Country Living Launches A Food Line

Food-related products seem to be the publishing line extension of choice this week.

Hearst Brand Development announced a partnership between its Country Living magazine and a specialty food marketer to develop and distribute the Country Living Specialty Food Collection. Dennis Publishing announced it will open a chain of Maxim-branded steak eateries. Earlier, at the American Magazine Conference, Rachael Ray, a one-woman media food brand, said she plans to open a burger joint in Manhattan.

It's all about turning brands into additional revenues.

"It makes perfect sense. Everyone wants a piece of the gourmet food market," said Marcia Mogelonsky, a senior research analyst at Mintel, of Hearst's announced deal with Heritage Foods. Country Living's image is "fresh, country, wholesome, good and natural," she added, likening the move to a Good Housekeeping Seal of Approval. (Good Housekeeping, incidentally, is another Hearst brand.)

Glen Ellen Brown, vice president of Hearst Brand Development, said the new food collection is "about living, about an experience. There's an emotive quality to food." Brown said the move is designed to cultivate Country Living readers' passions and fits right in with Country Living furniture, rugs and quilts, which Hearst markets in other licensing agreements. "Heritage Foods was a natural partner for us, given their capabilities to create shelf-stable products that evoke memories of favorite country dishes and time-honored family traditions."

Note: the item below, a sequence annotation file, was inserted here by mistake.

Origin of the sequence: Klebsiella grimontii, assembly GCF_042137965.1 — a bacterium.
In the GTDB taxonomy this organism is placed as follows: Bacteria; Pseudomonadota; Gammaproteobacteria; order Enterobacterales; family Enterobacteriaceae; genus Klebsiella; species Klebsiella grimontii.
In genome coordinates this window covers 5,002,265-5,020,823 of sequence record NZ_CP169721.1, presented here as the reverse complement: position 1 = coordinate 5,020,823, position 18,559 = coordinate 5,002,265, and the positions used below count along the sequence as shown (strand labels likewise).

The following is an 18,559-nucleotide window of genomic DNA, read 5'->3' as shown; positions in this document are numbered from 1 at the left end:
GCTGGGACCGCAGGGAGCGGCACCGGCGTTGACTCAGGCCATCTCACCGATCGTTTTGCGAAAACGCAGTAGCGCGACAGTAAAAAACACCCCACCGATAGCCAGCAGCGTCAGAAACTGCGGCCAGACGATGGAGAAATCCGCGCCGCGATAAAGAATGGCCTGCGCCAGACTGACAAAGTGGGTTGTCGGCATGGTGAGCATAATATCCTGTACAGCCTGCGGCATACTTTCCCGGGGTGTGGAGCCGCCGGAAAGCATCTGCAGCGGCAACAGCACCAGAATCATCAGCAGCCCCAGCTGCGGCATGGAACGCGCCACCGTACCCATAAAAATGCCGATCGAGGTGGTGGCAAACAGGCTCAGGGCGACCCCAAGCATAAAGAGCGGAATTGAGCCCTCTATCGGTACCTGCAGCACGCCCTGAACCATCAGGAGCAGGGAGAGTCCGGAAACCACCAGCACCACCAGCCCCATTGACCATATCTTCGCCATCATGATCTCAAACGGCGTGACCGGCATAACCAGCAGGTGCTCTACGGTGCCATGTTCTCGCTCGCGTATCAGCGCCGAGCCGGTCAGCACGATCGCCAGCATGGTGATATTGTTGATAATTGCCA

The cross-pollination is an apparent first in the gourmet food category. A select assortment of the Country Living line has been available for holiday purchase at since early this month in concert with a soft product launch at the Country Living Fair in Chicago. The complete line of products, including dessert toppings, preserves and "pie in a jar," will be introduced in January at the Winter Fancy Food Show in San Francisco.

While she gives Hearst credit for "capturing the gourmet wave," Mintel's Mogelonsky said there are key questions: "Who is going to buy this stuff, and will it catch on beyond the readership? Is it going to be one of those things you give someone for Christmas and then next year it's, 'Oh, no, not Country Living jam again.' They're going to have to keep introducing new products."

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